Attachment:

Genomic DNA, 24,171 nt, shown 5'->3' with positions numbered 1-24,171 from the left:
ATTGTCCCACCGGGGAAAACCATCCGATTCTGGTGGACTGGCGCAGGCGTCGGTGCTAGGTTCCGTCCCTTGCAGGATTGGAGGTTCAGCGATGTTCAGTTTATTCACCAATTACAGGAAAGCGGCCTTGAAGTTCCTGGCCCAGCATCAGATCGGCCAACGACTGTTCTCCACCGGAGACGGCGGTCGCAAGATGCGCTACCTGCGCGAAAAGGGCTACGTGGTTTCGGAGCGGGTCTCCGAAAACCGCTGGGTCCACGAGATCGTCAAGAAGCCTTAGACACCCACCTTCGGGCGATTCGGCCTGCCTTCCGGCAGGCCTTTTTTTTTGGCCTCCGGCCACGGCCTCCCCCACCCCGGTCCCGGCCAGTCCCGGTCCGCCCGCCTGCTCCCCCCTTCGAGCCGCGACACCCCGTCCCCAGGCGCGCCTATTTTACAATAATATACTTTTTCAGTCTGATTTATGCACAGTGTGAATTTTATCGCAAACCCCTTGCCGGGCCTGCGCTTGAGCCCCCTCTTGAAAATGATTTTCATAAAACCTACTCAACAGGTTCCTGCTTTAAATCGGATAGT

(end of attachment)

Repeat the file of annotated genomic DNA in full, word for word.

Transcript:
Genomic DNA, 24,171 nt, shown 5'->3' with positions numbered 1-24,171 from the left:
ATTGTCCCACCGGGGAAAACCATCCGATTCTGGTGGACTGGCGCAGGCGTCGGTGCTAGGTTCCGTCCCTTGCAGGATTGGAGGTTCAGCGATGTTCAGTTTATTCACCAATTACAGGAAAGCGGCCTTGAAGTTCCTGGCCCAGCATCAGATCGGCCAACGACTGTTCTCCACCGGAGACGGCGGTCGCAAGATGCGCTACCTGCGCGAAAAGGGCTACGTGGTTTCGGAGCGGGTCTCCGAAAACCGCTGGGTCCACGAGATCGTCAAGAAGCCTTAGACACCCACCTTCGGGCGATTCGGCCTGCCTTCCGGCAGGCCTTTTTTTTTGGCCTCCGGCCACGGCCTCCCCCACCCCGGTCCCGGCCAGTCCCGGTCCGCCCGCCTGCTCCCCCCTTCGAGCCGCGACACCCCGTCCCCAGGCGCGCCTATTTTACAATAATATACTTTTTCAGTCTGATTTATGCACAGTGTGAATTTTATCGCAAACCCCTTGCCGGGCCTGCGCTTGAGCCCCCTCTTGAAAATGATTTTCATAAAACCTACTCAACAGGTTCCTGCTTTAAATCGGATAGT